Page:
Brooks - BX9338 .B7 1813 v3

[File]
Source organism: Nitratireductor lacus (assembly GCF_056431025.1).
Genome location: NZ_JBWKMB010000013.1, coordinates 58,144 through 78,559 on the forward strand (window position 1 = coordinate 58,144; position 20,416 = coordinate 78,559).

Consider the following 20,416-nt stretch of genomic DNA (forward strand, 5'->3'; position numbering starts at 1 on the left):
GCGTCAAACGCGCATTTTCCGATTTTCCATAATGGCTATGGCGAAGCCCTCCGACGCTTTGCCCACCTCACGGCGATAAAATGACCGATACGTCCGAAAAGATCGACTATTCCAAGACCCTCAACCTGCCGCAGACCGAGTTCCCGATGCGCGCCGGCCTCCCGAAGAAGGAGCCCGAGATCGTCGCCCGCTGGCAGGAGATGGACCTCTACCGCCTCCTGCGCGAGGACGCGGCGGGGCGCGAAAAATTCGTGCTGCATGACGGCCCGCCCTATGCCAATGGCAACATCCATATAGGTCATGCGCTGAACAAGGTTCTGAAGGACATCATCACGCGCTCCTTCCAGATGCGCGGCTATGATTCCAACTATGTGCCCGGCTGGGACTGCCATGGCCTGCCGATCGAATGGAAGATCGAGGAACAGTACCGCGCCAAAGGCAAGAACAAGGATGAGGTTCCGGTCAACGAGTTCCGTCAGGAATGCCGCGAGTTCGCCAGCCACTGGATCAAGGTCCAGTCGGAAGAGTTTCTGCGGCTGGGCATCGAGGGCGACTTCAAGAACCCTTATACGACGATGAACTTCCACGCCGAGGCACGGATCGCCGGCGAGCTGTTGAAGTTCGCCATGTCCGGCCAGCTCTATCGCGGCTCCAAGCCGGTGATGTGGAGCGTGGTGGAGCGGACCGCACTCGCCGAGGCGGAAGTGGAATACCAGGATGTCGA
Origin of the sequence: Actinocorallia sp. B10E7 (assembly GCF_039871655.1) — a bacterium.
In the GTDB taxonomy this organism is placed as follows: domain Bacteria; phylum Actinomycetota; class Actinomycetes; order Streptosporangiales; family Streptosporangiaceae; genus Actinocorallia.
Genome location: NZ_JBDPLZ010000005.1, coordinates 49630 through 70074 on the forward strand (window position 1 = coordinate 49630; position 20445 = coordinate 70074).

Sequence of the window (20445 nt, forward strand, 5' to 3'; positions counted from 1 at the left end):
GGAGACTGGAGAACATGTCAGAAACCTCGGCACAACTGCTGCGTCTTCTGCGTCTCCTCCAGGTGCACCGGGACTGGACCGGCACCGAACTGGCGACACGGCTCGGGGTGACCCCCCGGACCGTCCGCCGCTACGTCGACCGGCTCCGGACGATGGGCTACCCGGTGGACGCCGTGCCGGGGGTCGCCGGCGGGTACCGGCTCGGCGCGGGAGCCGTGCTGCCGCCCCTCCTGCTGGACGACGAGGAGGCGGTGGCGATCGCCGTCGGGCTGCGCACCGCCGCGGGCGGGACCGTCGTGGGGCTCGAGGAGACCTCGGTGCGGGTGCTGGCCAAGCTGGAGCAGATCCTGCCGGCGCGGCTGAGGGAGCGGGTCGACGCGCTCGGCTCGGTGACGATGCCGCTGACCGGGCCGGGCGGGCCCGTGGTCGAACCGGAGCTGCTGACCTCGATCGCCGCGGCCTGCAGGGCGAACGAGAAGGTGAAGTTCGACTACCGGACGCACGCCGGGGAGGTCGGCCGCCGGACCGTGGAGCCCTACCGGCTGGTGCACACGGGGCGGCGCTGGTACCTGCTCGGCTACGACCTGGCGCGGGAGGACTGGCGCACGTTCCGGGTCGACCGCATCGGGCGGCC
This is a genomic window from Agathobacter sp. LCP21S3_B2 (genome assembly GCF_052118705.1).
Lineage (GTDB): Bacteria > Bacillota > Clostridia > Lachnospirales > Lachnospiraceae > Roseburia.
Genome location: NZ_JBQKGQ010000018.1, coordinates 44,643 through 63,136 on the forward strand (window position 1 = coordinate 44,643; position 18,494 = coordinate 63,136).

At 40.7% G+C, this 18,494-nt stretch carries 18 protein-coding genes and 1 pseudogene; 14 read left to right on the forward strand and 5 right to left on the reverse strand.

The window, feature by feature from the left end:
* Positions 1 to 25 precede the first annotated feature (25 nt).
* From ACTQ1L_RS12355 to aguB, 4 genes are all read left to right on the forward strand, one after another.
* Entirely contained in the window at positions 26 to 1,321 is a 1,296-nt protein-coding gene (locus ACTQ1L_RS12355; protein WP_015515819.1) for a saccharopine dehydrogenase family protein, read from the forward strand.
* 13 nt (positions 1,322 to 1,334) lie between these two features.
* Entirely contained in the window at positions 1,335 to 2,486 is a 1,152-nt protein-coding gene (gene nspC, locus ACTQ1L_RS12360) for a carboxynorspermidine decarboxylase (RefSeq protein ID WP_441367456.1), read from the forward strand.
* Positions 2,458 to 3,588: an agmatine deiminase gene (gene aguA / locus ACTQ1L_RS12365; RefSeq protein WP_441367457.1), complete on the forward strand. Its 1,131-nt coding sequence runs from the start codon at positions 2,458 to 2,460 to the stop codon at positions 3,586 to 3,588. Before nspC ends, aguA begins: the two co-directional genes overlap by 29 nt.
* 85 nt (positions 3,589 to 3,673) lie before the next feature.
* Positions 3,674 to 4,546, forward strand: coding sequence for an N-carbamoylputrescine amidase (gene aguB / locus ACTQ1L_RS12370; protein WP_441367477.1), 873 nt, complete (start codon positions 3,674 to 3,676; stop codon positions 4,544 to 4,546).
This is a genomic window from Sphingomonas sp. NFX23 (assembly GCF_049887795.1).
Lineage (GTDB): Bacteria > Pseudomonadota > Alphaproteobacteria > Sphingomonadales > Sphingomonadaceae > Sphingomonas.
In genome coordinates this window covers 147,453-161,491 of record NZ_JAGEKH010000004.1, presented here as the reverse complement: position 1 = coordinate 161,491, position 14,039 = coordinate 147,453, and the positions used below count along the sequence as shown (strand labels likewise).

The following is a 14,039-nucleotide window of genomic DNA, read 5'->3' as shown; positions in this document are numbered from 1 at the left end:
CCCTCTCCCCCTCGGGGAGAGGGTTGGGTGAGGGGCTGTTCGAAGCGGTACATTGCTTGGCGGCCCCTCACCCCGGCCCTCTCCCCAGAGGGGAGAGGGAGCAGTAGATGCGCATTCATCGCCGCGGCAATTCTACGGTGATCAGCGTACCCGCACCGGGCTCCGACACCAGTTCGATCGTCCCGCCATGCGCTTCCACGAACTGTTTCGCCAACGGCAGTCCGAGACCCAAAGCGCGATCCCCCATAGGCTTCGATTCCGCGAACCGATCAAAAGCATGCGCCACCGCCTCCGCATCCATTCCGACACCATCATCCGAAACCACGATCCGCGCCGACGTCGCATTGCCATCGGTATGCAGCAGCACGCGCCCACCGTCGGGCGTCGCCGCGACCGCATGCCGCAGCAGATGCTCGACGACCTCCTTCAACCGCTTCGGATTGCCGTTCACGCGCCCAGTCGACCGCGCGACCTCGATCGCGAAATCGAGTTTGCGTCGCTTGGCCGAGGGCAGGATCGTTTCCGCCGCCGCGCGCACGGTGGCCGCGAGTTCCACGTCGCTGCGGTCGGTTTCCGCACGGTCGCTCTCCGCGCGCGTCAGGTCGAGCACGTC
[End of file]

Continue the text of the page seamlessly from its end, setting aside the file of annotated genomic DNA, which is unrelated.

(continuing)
144 LIVES OF THE PURITANS. as follows : " Coleman-street Conclave visited ; and that grand Impostor, the Schismatics Cheater in Chief; (who hath long slily lurked therein,) truly and duly discovered ; con- taining a most palpable and plain Display of Mr. John Goodwin's self-conviction, (under his own hand writing,) and of the notorious Heresies, Errors, Malice, Pride and Hypocrisyof this most hugeGaragantua in falsely pretended Piety, to the lamentable misleading of his too credulous soul-murdered Proselytes of Coleman-street, and elsewhere : collected principally out of his own big-braggadochio wave-like swelling and swaggering Writings, full fraught with six-footed Terms, and fieshlie rhetorical Phrases, far more than solid and sacred Truths, and may fitly serve, (if it be the Lord's will,) like Belshazzar's Hand-writing on the Wall of his Conscience, to strike Terror and Shame into his own Soul and shameless Face, and to undeceive his most miserably cheated, and inchanted or bewitched 'Followers," 1648. Facing the title is John Goodwin's picture, with a wind-mill over his head, and a weather-cock upon it : the devil is represented blowing the sails ; and there are other hieroglyphics or emblems about him, " designed," says Wood, " to shew the instability of the man."4 The late Mr. Toplady, in the fervour of his zeal against arminianism, seems highly delighted with what he calls ." this facetious title."t To us, however, it affords a lamentable proof of the degradation to which even good men sometimes subject themselves, when they suffer their passions to get the better of their reason. Such language, in the present day, would . in justice be treated with silent contempt. Though it does not appear at what place Mr. Vicars laboured in the ministry, one of his name was beneficed at Stamford inLincolnshire, and prosecuted for nonconformity. He was apprehended by a pursuivant and cast into prison, upon the bare accusation of a drunken, popish innkeeper, where he continued manyweeks before any articles were exhibited against him. He was afterwards bailed, but forced to enter into bonds not to go ten miles fromLondon. And when he was carried before his spiritual judges, he was again cast into prison, sentenced to pay a great fine, and deprived 'of his living, upon the most frivolous charges, which were disproved by many respectable witnesses.t Atheune Oxon. vol. ii. p. 85. Toplady's Historic Proof, vol. i. p.41. t Huntley's Prelates' Usurpations, p. 165.